Crappies leave the shallow waters they frequented in the spring and move into deeper (8 to 25 feet), cooler water during summer. Finding fish can be frustrating, and without the aid of an electronic fish finder, it is trial-and-error until the right depth is located. Schools of crappie will suspend in the water column at variable depths. In lakes which stratify, this location will usually be just above the thermocline. The water below this layer contains little or no oxygen to support fish life. Drift fishing is the most popular and successful technique to find and catch crappie in the doldrums of summer. Once the fish are located, they can be caught by anchoring and still-fishing or simply continuing to drift-fish.

Crappies also orient near underwater structures in the summer. Flooded timber provides shade, cover and food making it an excellent place to catch crappie. In recent years, more of the natural habitat (e.g., standing timber) in many man-made lakes is being retained during construction. Lakes which lack natural habitat have been enhanced by the placement of artificial fish attractors such as stake beds, brush piles or rock reefs. Crappies readily use these objects and are particularly attracted to stake beds.Locate fish habitat sites by reviewing contour maps available on the Iowa DNR website.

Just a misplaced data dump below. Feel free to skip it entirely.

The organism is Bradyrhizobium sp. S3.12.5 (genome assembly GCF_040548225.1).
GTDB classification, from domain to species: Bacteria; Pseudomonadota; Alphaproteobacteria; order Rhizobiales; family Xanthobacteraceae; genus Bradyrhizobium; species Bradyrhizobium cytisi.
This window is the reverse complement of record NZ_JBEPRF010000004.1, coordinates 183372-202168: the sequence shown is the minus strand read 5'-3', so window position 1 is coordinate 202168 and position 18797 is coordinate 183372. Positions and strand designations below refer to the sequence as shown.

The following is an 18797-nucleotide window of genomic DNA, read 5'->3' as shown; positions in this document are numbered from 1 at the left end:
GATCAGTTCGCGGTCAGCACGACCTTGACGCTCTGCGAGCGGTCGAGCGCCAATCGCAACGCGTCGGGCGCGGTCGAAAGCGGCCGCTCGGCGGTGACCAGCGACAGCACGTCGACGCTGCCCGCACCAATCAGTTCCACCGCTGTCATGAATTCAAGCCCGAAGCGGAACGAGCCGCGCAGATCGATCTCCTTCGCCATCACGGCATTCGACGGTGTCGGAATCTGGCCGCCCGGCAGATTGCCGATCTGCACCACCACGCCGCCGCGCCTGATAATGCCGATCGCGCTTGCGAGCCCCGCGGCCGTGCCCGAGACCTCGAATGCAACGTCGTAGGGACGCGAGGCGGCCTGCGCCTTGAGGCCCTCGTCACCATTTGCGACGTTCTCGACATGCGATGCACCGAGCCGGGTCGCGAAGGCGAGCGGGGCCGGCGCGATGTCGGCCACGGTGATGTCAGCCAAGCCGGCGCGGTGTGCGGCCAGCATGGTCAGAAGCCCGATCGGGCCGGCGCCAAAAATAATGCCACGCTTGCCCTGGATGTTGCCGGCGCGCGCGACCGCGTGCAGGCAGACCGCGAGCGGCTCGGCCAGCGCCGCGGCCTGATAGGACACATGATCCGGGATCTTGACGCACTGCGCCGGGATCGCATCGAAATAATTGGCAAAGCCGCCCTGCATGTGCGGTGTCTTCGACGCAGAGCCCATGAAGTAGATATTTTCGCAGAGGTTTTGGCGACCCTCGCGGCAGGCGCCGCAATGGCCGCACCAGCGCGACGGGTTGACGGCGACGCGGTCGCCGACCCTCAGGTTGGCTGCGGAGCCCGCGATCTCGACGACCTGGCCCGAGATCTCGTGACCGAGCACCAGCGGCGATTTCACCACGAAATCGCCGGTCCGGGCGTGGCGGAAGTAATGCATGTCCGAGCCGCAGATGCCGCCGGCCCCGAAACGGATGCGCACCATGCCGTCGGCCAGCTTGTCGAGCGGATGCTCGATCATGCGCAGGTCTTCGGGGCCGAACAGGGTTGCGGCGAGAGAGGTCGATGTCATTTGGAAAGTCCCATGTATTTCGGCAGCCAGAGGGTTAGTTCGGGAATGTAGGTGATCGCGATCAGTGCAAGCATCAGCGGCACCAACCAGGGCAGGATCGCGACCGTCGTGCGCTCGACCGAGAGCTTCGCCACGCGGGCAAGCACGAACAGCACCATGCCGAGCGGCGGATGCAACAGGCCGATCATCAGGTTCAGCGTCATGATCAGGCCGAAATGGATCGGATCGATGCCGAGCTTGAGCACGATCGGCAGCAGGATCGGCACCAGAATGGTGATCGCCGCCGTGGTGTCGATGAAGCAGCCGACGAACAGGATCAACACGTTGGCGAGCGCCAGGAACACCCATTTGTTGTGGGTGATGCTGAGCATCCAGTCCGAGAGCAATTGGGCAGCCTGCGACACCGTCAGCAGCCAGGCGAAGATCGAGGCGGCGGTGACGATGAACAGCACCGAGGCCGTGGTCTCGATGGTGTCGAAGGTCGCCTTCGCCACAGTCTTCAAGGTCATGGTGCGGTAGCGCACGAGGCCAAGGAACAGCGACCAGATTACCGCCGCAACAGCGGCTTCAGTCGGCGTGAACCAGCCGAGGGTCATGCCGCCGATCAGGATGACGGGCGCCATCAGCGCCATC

Crappies once again move into shallower depths during autumn. They may be found near weed lines, rocky points, brush piles, flooded stream channels or a variety of other habitats. Cooler water stimulates more aggressive feeding behavior.

Crappie can be caught on most types of fishing equipment. It can be as simple as a cane pole or as sophisticated as a graphite ultra-light spinning outfit. The development of modern man-made material for rods has made the detection of "soft" strikes much easier. Ultra-light spinning or casting rods equipped with light-weight reels are the best choice and make the detection of a light or short strike easier. Use lightweight monofilament line such as 2-4 pound-test (not to exceed 6 pound-test).

Baits & Lures